Tag Archives: history of Slazenger

Balls of fire: Slazenger

Slazenger became the largest manufacturer of tennis balls in the world.

Ralph Slazenger (1844 – 1910) was born in Warrington to a family of Jewish German origin. He attended Manchester Grammar School and Forster’s College in Cheatham before joining the family firm of tailors in Manchester.

The Slazenger & Sons name was introduced in 1876. Athletic clothing was produced from 1877.

Ralph and his brother Albert Slazenger (1857 – 1940) transferred the family firm from Manchester to 56 Cannon Street, London in 1879. The firm began to produce sporting equipment from around this time.

Following the move to London, Ralph Slazenger renounced his Judaism.

Slazenger tennis balls were used at the largest tournaments in England and Scotland by 1888.

British businesses controlled practically all of the European tennis equipment market by 1889.

Ralph Slazenger retired in 1901, leaving sole control of the firm with his brother.

The Slazenger lawn tennis ball became the official ball of the Wimbledon Tennis Tournament from 1902. The association continues to this day, and is one of the longest continually running sports sponsorships in the world.

Archdale Palmer, secretary of the All England Club, Wimbledon, was appointed general manager (equivalent to managing director) of Slazenger in 1905.

Ralph Slazenger was an extremely popular and genial man. He was a keen contributor to many charitable organisations. He died in 1910, and his gross estate was valued at £56,137.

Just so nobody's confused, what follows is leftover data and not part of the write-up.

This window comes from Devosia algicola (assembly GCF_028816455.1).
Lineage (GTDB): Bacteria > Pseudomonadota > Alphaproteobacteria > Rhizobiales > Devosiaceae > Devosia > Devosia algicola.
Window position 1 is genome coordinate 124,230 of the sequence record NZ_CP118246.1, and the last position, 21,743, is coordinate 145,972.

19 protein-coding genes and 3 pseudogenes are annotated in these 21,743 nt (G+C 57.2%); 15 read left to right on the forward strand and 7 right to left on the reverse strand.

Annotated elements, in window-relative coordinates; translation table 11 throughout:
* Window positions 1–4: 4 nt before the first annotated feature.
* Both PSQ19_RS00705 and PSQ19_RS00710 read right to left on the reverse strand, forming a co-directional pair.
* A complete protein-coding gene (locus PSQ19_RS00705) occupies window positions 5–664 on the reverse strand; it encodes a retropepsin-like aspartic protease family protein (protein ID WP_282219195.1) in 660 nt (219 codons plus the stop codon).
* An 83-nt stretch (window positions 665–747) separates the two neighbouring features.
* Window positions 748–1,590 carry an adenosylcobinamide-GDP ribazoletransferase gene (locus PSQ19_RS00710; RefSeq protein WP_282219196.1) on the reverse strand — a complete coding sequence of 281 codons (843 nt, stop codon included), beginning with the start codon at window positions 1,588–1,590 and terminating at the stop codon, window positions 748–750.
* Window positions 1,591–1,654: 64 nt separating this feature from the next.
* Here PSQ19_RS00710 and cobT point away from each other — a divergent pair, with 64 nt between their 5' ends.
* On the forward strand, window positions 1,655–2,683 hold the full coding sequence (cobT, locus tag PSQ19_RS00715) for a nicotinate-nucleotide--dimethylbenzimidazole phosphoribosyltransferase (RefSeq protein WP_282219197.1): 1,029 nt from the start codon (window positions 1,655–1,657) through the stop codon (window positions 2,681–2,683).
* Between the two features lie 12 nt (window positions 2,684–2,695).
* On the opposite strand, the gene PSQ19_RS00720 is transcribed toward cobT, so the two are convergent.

Between 1890 and 1910 the Wimbledon tournament was won with Slazenger rackets 16 times.

Slazenger & Sons was registered as a public company, Slazengers Limited, in 1911. It had a capital of £265,000. It was the largest manufacturer of lawn tennis balls in the world.

Fred Perry exclusively used Slazenger rackets from the beginning of his career.

A factory was established in Australia in 1922. A factory was established in Toronto, Canada in 1924.

H Gradidge & Sons Ltd, cricket bat manufacturers of Woolwich, was acquired in 1931.

A factory had been established in France by 1935.

The Slazenger factory at Woolwich produced more tennis balls than any other facility in the world by 1936. Slazenger was the leading tennis racket manufacturer in the world by 1937.

Slazenger established a factory at Hurstpierpoint, West Sussex in 1939-40.

Albert Slazenger died in 1940. His estate was valued at £444,263. Archdale Palmer succeeded him as chairman.

Slazenger acquired William Sykes Ltd, a cricket bat manufacturer with a site at Horbury near Wakefield, and a controlling interest in Ayres Sports Goods Ltd in 1942.

Slazenger closed its London factories and concentrated production at Horbury and a newly acquired former war factory at Barnsley from 1946. 700 people were employed at  Horbury and 200 at Barnsley, which had not yet reached full production. It was announced that a further 600 people would be employed. W S Dunning, the managing director of Slazengers, proclaimed that, “Yorkshire will soon be producing the bulk of the world’s sports equipment in the world’s most up-to-date plant”.

Slazenger was acquired by Dunlop Rubber, which was also a large manufacturer of sporting goods, in 1959.

The balls for the World Cup finals of 1966 were made by Slazenger at Horbury. Around 30 sporting goods firms submitted balls for testing, and FIFA found Slazenger’s were of the highest quality.

Carlton Sports Company of Saffron Walden was acquired.

Manufacturing at Horbury ended in the late 1980s.

Dunlop Slazenger was sold to its management for £300 million in 1996. It was the leading producer of tennis balls in the world, and employed 3,000 people.

The Dunlop Slazenger golf division factory at Normanton, near Wakefield, was closed in 2000 with the loss of 69 jobs. Production was relocated to the United States.

The Barnsley factory was closed in 2002 and production was relocated to the Philippines. 134 jobs were lost.

Mike Ashley acquired Dunlop Slazenger in 2004 for £35-40 million.